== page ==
Meanwhile, the Auditor General’s office is conducting an audit of correctional services in the Yukon.
Officials there say they expect to present their report next winter, but no date has been set yet.
As for whether the conflicting opinions over jurisdiction could end up in front of a judge, Jai would only say that the commission is “currently exploring the next steps.”
Just because there are other processes, doesn’t mean that all processes are created equal, Jai said.
“There are other processes available, but unless they can provide the same remedies and deal with human rights issues, they shouldn’t preclude going to the human rights commission.”
In most cases, complaints to the ombudsperson and any recommendations by the office are confidential.
The ombudsperson can make recommendations, but those recommendations are not legally binding.
Similarly, complaints to the ISO are also confidential.
Neither Jai nor Justice will say whether the inmates who have made human rights complaints first tried to go through the jail’s internal complaint system.
According to the department, the ISO can respond to a complaint by an inmate by either confirming the decision by the jail, directing the person in charge to reconsider their decision, or substituting ISO’s decision in its place, said department spokesperson Lily Gontard.
When it comes to questions around inmate discipline, The ISO can confirm the decision, confirm the decision and change the penalty, rescind the decision or send it back for a rehearing.
An inmate can release his or her personal information to other people. ISO will only release an inmate’s personal information with written consent from the inmate, she said.
Things are different with a human rights complaint.
If a human rights complaint makes it all the way to the human rights board of adjudication, the hearing, and any testimony given by witnesses, is public.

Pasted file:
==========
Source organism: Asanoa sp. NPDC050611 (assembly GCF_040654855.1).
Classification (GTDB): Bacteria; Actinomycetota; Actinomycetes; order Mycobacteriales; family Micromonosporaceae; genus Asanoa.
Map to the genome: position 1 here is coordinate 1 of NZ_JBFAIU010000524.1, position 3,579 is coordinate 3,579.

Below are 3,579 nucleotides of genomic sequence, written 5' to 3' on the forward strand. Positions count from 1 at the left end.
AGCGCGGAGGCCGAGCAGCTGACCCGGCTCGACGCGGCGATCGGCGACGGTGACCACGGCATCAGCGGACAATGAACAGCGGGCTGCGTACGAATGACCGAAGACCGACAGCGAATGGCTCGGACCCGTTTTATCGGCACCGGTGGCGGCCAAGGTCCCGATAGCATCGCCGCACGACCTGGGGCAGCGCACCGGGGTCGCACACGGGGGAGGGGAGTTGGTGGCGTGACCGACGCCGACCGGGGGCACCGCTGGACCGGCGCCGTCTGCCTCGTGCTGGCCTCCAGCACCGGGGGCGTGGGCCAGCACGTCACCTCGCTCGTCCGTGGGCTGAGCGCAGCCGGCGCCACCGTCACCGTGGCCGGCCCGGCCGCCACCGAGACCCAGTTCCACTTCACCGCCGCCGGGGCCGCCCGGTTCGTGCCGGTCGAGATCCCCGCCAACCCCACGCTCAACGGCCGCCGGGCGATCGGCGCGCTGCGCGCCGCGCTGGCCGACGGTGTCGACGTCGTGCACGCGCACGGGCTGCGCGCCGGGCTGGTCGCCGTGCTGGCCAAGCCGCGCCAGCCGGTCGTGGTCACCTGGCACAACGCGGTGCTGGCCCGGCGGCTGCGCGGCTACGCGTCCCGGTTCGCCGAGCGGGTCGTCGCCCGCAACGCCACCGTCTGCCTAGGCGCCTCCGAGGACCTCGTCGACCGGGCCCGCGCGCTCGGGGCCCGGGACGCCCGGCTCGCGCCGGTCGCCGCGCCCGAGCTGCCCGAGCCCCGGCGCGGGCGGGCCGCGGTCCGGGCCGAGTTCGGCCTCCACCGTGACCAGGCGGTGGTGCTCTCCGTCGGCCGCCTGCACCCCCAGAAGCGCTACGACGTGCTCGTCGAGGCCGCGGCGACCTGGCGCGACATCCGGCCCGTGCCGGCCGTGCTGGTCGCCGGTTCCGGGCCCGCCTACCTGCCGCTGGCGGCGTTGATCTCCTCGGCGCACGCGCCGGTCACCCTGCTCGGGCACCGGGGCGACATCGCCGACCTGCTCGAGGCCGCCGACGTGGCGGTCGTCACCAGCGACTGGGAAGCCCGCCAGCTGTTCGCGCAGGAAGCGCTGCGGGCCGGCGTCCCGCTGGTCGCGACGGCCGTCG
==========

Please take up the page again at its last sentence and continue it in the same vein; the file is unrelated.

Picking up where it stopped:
Unlike the ombudsman, who can only make recommendations, the board of adjudication can order remedies like financial compensation or systematic changes.
That could mean things like ordering the WCC to limit the use of segregation or to improve mental health services, Jai said.
Cases can also be voluntarily settled before it reaches a board hearing.
A voluntary settlement can be made public if the parties choose to and a board of adjudication decision is public as a general rule.
While the Department of Justice says inmates can turn to the ombudsman’s office for help, the territory’s ombudsman Diane McLeod-McKay said her office may refer people to the human rights commission.
“Essentially, if someone comes to us and they have a human rights kind of complaint, we would generally suggest that they actually go and talk to Human Rights about that because it may be a more appropriate venue to look at a human rights issue,” she said.
For a while, the ISO’s own website said the office didn’t have the authority to investigate human rights complaints.
Gontard confirmed that “for a time” human rights complaints were listed under the things Yukon ISO did not do. Gontard said the original website was based on the B.C. ISO. “Human Rights Complaints” was deleted from the page after staff realized that this didn’t apply in the Yukon, she said.
“Despite the fact that the original webpage with inaccurate information was deleted from the Government of Yukon website, a Google search still brought up that original page, even though there was a current and accurate ISO webpage on the Government of Yukon website,” she said.
“We were alerted to this in June 2014 and deleted that webpage from the Internet at that time. ISO does accept human rights complaints.”
Contact Ashley Joannou at firstname.lastname@example.org